||On Getting Along
By Howard Zinn
You ask how I manage to stay involved and remain seemingly happy and adjusted
to this awful world where the efforts of caring people pale in comparison
to those who have power?
It's easy. First, don't let "those who have power" intimidate you. No matter
how much power they have they cannot prevent you from living your life, speaking
your mind, thinking independently, having relationships with people as you
like. (Read Emma Goldman's autobiography LIVING MY LIFE. Harassed, even
imprisoned by authority, she insisted on living her life, speaking out, however
she felt like.
Second, find people to be with who have your values, your commitments, but
who also have a sense of humor. That combination is a necessity!
Third (notice how precise is my advice that I can confidently number it,
the way scientists number things), understand that the major media will not
tell you of all the acts of resistance taking place every day in the society,
the strikes, the protests, the individual acts of courage in the face of
authority. Look around (and you will certainly find it) for the evidence
of these unreported acts. And for the little you find, extrapolate from that
and assume there must be a thousand times as much as what you've found.
Fourth. Note that throughout history people have felt powerless before authority,
but that at certain times these powerless people, by organizing, acting,
risking, persisting, have created enough power to change the world around
them, even if a little. That is the history of the labor movement, of the
women's movement, of the anti-Vietnam war movement, the disabled persons
movement, the gay and lesbian movement, the movement of black people in the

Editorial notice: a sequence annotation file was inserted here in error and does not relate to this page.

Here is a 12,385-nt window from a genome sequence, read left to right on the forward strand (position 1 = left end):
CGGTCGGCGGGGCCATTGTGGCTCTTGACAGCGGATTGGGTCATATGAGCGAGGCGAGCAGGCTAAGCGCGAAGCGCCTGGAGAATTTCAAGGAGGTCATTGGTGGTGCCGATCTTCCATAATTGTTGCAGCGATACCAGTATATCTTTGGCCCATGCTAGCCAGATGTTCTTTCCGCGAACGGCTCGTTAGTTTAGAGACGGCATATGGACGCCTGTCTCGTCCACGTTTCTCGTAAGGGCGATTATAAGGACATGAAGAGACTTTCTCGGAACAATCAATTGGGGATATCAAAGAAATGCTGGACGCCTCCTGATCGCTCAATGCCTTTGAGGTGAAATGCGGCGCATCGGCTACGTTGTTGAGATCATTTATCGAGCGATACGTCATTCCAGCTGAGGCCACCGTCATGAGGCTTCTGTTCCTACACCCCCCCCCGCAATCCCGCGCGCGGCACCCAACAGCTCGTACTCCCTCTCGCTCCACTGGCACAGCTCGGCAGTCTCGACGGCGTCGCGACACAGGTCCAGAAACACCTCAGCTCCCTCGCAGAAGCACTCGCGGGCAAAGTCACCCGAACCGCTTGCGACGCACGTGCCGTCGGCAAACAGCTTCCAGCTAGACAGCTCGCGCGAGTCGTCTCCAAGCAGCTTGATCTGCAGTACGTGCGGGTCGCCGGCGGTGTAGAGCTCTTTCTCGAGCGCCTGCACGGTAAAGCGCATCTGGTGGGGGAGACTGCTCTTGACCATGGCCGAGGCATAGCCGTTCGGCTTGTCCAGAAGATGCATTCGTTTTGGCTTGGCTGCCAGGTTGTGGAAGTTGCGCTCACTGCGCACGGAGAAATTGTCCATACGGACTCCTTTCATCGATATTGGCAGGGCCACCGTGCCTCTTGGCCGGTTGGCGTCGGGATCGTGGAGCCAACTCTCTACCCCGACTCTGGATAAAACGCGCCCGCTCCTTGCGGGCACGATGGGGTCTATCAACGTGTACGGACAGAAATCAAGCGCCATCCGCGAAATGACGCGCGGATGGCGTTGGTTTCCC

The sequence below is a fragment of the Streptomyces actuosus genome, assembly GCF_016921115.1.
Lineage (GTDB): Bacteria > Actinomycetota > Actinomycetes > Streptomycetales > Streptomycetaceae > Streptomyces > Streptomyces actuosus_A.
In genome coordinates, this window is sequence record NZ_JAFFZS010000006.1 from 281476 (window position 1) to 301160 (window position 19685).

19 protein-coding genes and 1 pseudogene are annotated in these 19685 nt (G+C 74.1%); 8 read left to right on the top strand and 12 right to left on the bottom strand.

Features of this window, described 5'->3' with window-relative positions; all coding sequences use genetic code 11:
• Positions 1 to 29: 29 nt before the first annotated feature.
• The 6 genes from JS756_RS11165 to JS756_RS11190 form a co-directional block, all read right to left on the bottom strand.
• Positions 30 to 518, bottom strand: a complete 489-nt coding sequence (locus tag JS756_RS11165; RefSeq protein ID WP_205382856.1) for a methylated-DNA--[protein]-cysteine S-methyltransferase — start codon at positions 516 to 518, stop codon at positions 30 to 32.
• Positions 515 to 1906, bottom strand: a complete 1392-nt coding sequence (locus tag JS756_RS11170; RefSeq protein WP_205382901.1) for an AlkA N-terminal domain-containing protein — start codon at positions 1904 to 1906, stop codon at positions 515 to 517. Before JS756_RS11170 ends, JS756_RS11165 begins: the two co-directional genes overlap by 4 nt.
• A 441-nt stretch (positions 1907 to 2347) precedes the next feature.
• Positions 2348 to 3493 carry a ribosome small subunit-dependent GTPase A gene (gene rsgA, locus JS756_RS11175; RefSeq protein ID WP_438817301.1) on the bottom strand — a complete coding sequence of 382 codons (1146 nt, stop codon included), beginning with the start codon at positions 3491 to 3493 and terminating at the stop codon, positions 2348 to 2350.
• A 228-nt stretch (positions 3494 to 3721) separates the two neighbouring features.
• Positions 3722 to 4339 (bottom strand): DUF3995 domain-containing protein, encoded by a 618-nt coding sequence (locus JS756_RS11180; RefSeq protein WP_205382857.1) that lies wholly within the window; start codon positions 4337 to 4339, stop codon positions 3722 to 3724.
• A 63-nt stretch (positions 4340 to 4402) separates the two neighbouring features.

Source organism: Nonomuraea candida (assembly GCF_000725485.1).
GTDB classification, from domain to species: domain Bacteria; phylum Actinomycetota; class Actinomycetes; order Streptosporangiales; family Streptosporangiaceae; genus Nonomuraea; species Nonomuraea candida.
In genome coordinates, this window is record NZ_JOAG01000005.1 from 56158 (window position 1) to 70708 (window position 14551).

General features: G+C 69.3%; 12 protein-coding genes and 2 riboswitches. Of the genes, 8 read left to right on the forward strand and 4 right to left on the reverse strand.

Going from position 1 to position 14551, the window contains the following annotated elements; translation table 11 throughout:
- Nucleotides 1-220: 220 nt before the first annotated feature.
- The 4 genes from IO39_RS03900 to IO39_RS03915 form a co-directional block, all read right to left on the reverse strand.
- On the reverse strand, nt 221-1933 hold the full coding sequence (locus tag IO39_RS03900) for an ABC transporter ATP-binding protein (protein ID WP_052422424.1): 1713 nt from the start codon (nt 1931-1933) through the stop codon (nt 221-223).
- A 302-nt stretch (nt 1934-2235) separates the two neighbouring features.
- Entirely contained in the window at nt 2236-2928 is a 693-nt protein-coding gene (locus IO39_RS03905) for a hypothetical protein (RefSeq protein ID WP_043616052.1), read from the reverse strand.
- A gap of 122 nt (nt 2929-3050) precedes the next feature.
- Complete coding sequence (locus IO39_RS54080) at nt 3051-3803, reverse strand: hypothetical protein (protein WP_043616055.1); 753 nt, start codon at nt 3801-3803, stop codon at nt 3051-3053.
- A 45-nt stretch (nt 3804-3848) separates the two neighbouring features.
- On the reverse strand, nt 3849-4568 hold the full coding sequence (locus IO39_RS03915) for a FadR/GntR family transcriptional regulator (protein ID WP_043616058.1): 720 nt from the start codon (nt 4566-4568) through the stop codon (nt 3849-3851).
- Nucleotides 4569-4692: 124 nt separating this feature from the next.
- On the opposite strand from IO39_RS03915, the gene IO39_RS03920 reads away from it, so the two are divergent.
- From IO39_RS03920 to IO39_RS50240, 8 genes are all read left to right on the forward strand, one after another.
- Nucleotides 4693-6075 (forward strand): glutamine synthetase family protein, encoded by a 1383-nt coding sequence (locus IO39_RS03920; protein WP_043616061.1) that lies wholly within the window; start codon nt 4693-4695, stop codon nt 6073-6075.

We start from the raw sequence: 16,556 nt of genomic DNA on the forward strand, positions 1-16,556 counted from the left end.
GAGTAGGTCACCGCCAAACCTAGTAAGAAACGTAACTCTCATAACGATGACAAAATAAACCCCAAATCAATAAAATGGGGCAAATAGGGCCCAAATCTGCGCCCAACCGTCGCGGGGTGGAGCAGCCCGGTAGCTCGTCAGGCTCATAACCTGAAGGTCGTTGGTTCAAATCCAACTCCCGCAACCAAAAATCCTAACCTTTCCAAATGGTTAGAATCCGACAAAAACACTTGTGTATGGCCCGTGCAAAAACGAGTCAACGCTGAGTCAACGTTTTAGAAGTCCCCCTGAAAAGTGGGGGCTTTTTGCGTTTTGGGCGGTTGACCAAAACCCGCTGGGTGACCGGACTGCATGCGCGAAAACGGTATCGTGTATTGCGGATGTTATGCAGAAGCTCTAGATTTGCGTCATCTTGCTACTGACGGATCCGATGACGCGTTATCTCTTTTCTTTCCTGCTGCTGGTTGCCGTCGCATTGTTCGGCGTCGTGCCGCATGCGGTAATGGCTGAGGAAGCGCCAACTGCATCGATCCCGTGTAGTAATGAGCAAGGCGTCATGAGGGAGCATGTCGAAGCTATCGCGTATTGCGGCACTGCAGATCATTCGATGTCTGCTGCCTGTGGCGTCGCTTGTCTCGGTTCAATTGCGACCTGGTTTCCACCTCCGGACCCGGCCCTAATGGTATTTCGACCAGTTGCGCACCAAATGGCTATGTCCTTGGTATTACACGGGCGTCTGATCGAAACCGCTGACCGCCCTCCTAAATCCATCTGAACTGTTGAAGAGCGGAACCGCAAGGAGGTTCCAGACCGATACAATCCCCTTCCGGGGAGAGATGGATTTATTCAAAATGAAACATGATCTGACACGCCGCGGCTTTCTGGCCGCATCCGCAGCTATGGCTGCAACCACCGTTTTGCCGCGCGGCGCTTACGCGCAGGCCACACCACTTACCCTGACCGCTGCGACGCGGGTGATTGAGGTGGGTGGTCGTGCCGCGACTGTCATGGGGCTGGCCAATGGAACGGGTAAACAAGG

Fifth: Remember, that those who have power, and who seem invulnerable are
in fact quite vulnerable, that their power depends on the obedience of others,
and when those others begin withholding that obedience, begin defying authority,
that power at the top turns out to be very fragile. Generals become powerless
when their soldiers refuse to fight, industriaists become powerless when
their workers leave the jobs or occupy the factories.
Sixth: When we forget the fragility of that power in top we become astounded
when it crumbles in the face of rebellion. We have had many such surprises
in our time, both in the United States and in other countries.
Seventh: Don't look for a moment of total triumph. See it as an ongoing struggle,
with victories and defeats, but in the long run the consciousness of people
growing. So you need patience, persistence, and need to understand that even
when you don't "win," there is fun and fulfillment in the fact that you have
been involved, with other good people, in something worthwhile.
Okay, seven pieces of profound advice should be enough.
Global Network Against
Weapons & Nuclear
Power in Space
PO Box 652
Brunswick, ME 04011
(352) 871-7554 (Cell phone)